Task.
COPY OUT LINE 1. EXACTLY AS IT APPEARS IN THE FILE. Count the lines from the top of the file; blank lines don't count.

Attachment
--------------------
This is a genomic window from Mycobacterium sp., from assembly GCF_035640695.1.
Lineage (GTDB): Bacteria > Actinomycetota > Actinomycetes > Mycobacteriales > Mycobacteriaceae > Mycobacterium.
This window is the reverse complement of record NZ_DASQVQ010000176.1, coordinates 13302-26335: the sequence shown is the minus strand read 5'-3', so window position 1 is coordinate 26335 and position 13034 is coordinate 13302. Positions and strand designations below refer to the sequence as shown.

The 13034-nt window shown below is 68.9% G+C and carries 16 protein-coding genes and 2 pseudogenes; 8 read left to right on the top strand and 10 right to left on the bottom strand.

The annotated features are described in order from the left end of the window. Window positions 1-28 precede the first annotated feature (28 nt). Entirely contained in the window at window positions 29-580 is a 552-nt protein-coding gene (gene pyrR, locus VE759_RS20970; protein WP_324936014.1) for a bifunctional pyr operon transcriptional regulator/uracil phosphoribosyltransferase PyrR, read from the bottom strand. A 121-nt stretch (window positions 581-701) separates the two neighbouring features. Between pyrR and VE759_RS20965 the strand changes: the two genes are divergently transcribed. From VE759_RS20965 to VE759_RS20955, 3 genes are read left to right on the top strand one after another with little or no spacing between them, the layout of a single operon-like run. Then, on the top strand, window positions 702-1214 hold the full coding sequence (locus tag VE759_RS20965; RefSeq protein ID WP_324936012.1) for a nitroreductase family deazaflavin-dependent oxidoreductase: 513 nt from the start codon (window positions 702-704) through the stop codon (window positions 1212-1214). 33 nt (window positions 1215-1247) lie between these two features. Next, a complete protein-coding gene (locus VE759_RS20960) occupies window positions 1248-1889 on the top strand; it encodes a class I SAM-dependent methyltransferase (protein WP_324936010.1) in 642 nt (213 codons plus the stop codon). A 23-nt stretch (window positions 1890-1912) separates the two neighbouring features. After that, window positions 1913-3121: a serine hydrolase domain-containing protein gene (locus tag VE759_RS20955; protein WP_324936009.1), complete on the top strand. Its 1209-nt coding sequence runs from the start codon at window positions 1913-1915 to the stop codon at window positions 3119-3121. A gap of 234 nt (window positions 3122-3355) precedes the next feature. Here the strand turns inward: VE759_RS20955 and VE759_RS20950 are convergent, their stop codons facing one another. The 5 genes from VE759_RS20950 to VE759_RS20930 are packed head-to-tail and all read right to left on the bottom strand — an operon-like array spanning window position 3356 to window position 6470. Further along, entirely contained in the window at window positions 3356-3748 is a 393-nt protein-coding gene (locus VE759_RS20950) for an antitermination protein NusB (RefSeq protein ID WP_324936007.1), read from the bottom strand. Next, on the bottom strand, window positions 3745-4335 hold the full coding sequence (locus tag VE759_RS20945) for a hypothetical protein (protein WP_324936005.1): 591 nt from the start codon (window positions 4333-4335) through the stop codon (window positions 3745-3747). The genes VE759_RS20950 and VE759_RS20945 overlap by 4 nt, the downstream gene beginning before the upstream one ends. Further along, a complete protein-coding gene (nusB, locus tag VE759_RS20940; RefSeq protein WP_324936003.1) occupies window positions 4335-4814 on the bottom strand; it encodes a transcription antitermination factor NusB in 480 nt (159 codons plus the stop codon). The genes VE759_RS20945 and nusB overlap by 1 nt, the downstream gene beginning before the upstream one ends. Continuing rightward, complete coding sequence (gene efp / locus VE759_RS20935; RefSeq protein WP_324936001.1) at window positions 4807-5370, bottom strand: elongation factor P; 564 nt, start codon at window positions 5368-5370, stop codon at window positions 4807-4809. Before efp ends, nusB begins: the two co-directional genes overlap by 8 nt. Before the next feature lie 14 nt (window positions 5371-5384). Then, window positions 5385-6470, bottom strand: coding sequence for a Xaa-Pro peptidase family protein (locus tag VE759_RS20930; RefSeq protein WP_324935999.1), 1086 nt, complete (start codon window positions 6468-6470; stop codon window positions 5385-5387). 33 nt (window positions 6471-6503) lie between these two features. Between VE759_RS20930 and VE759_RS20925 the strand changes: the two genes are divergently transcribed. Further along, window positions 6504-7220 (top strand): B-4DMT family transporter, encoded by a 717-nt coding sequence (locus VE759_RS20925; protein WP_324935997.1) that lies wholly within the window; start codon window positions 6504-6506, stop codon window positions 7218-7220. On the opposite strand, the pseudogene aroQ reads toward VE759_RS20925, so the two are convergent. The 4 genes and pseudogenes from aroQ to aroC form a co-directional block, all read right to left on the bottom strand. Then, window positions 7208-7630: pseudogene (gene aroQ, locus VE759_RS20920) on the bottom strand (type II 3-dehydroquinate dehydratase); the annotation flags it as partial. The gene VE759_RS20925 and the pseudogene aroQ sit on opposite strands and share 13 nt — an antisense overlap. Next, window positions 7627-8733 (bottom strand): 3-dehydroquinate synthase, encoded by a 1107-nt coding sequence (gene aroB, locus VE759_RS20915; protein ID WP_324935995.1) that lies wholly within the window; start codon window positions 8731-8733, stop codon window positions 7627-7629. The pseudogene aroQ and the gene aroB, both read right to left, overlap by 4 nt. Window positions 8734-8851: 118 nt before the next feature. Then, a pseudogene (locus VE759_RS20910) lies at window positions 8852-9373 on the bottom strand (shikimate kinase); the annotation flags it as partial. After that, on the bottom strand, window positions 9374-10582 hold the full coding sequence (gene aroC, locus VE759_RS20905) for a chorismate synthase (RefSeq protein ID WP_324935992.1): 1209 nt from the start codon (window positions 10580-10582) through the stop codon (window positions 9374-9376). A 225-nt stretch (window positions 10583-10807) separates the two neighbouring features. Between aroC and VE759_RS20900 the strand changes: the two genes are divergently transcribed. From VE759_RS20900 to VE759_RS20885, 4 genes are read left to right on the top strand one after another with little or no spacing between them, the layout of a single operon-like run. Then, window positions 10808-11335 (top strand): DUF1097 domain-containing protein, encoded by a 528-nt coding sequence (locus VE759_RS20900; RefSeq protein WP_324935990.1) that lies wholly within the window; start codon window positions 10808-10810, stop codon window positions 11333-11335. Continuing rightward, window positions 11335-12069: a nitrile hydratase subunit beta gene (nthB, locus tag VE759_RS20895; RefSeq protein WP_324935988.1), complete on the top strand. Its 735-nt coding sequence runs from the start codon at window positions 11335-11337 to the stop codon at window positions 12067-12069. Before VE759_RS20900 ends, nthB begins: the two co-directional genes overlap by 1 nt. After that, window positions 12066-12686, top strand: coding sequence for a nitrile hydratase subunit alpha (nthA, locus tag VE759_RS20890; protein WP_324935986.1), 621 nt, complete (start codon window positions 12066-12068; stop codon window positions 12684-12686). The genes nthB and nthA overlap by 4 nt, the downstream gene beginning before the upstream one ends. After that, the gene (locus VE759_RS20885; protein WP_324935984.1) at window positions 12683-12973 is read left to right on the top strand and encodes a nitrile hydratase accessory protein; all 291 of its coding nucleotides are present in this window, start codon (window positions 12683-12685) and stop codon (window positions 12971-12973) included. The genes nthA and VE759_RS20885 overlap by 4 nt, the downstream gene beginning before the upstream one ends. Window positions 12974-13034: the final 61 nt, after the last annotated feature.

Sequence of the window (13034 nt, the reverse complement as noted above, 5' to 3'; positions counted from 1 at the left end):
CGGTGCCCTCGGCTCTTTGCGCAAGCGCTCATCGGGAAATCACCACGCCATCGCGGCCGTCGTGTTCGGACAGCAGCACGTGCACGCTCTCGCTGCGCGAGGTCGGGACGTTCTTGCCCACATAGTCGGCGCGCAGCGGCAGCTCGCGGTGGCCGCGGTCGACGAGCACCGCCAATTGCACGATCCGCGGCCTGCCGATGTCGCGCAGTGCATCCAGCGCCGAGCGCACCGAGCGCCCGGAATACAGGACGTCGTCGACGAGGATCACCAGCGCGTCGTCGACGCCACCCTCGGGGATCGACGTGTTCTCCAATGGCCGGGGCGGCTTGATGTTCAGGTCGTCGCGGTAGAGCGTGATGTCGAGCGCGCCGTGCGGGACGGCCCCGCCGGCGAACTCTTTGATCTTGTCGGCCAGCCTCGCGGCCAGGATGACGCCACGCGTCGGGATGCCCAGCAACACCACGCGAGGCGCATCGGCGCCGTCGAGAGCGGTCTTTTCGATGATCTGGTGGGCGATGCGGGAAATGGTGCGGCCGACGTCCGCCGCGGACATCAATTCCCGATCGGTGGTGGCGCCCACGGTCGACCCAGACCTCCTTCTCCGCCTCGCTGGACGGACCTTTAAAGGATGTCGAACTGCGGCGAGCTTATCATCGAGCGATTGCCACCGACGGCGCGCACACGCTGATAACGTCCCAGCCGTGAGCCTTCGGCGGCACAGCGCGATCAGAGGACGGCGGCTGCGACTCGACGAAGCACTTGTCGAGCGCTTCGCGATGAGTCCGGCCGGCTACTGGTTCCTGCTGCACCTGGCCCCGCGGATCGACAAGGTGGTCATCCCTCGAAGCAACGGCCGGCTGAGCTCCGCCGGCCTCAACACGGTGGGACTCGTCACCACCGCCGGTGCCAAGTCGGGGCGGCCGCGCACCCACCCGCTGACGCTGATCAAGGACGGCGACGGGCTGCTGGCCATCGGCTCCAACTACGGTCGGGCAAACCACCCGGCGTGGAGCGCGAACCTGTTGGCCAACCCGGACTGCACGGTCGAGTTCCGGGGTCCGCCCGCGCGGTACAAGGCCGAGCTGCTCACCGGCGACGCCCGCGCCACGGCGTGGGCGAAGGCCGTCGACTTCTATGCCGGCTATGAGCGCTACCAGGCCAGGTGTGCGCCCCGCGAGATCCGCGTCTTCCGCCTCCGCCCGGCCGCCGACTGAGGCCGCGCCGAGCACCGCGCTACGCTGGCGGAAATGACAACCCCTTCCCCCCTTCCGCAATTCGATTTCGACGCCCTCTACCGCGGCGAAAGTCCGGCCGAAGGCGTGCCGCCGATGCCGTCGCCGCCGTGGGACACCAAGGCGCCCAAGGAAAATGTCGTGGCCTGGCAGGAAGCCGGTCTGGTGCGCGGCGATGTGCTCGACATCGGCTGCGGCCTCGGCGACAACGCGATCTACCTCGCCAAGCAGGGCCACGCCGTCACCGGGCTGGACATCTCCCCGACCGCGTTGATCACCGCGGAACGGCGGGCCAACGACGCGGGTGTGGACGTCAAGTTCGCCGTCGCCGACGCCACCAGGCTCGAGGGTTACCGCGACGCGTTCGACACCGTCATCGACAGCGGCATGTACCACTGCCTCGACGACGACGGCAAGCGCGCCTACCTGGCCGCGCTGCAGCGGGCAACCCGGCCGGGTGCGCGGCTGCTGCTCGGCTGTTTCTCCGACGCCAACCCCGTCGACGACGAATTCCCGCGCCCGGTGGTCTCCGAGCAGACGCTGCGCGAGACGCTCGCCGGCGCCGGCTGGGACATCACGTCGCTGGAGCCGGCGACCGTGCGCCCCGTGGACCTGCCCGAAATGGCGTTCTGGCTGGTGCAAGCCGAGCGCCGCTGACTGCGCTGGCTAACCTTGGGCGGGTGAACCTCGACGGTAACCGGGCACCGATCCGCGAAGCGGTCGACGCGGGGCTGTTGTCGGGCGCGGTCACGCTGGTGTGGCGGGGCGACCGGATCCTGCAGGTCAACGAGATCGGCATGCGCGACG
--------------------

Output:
This is a genomic window from Mycobacterium sp., from assembly GCF_035640695.1.